As Clay Brizendine anticipates the birth of his third daughter, he questions why society keeps expecting him to want a boy.
Society does a lot of things to us. Sometimes things are very easily seen and need no explanation, but others are more stealthy and don’t go noticed until they happen. This is one of those moments for me.
I am a father of two girls, and after a miscarriage late last year that took our family a while to recover from, I am excited to share that we’re expecting our third daughter in December!
Apparently, and written somewhere in stone, is a rule that as a man and dad, I’m supposed to want a boy. He’ll carry on my name. He’ll play sports with me. We’ll bond over things like fishing and electronics and cars and women. I’ll have someone else in the house who ‘understands’ me and can know what it’s like.
But I have to ask—why do any of those things have to be with a boy? Why can’t I do that with my daughters? That doesn’t mean that I have to raise them as boys either. It means nothing more than exposing them to varied things to see what they like and then fostering those they show an interest in.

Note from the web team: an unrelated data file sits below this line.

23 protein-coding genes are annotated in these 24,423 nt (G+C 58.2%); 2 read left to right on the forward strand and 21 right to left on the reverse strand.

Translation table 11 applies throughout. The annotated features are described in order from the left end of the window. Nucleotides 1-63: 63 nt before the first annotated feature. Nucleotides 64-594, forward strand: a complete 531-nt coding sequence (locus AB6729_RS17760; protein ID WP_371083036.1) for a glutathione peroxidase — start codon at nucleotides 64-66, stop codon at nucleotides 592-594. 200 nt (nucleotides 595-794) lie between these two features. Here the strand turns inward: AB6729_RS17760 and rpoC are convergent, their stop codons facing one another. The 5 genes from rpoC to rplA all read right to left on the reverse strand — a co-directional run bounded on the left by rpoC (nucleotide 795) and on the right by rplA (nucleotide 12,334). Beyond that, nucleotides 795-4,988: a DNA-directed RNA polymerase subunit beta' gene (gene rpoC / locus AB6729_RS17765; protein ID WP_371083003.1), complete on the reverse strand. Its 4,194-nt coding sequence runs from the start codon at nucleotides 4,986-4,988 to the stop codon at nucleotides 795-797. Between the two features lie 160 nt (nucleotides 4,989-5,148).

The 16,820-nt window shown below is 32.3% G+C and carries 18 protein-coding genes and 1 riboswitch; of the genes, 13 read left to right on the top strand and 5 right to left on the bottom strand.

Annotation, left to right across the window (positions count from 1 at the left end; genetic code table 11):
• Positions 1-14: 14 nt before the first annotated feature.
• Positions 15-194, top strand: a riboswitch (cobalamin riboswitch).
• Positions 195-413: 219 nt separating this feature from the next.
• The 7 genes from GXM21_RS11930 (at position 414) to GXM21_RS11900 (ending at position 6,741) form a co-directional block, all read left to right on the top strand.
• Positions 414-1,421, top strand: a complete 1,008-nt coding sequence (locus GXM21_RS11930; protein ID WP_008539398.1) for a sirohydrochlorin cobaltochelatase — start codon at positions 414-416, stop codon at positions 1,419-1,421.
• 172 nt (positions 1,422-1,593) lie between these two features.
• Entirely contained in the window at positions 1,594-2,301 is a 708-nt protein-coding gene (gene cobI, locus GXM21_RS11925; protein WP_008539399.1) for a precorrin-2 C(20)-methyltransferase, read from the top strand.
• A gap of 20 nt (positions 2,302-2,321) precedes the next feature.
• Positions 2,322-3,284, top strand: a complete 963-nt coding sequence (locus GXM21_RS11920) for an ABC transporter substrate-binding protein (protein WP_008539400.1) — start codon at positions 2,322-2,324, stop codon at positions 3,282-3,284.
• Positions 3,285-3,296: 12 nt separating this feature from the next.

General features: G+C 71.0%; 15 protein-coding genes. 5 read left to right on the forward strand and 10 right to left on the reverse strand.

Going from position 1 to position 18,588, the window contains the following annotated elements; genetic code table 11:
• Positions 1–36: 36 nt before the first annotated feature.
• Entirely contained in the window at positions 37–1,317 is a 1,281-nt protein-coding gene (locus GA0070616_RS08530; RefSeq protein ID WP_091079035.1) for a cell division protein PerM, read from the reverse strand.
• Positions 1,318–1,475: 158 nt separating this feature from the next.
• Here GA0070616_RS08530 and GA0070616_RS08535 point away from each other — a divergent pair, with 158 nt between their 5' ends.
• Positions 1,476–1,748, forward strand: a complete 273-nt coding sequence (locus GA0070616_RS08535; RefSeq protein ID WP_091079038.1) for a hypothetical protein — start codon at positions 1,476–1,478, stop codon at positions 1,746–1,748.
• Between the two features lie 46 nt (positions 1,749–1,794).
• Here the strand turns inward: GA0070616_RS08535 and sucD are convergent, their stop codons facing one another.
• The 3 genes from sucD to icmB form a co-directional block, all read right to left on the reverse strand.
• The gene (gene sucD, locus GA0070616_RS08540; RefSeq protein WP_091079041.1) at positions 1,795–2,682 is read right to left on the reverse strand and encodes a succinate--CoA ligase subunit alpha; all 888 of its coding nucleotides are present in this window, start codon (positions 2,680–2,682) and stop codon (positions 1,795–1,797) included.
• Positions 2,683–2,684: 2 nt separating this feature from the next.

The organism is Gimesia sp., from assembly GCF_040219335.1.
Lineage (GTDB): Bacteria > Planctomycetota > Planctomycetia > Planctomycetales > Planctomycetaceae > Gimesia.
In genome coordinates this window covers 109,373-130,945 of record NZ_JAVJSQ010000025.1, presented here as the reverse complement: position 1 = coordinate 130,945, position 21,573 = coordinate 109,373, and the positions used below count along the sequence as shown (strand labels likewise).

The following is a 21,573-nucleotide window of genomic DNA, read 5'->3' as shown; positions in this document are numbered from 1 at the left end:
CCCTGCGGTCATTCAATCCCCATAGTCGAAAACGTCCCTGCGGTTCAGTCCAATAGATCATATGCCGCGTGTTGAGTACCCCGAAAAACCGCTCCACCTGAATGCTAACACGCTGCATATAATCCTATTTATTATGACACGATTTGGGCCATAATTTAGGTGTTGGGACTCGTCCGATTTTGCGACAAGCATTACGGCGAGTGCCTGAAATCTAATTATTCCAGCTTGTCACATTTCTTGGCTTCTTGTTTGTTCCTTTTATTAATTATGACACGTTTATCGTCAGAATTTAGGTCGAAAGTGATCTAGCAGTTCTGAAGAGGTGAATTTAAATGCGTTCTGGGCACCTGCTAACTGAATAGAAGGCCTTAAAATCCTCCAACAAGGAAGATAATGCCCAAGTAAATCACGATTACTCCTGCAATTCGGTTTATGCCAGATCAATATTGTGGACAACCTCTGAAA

If my girls know about boys and cars and sports, then they’ll be the coolest kids on the block. If they want to carry on with my current last name, there’s nothing in the law that prohibits them from doing that. I can teach them what the axles on my car do, how the internet works, and what a 2-seam fastball looks and feels like just like I could a son.
And you know what? I grow from all of this as much as they do! I’m also exposed to dance recitals and cheerleading and getting tangles out of wet hair after a shower. I get to learn more about societal influences than ever before. I get to share in the Daughter/Dad relationship, one that comes with unbridled love, emotion, and communication that I never expected.
I don’t have a son, and so naturally it’s hard for me to compare the two; I’m sure plenty of you out there with both can tell me the ups and downs of having both genders as children. And I have to say that I would have been just as excited if this were a boy. It sounds trite, but after having one child who spent time in the hospital after she was born because she wouldn’t eat, and miscarrying with another, I just want this baby healthy. But I can’t say that I feel like I’m missing out on anything… that somehow my life isn’t whole because I don’t have a boy. The only part that’s missing is from the miscarriage.
My wife says all the time that she was given girls for a reason. And I think the same thing for me. The world needs great and wonderful PEOPLE, and I’m hoping that in some way I can contribute to that with all my daughters.
—photo by flickr/basheertome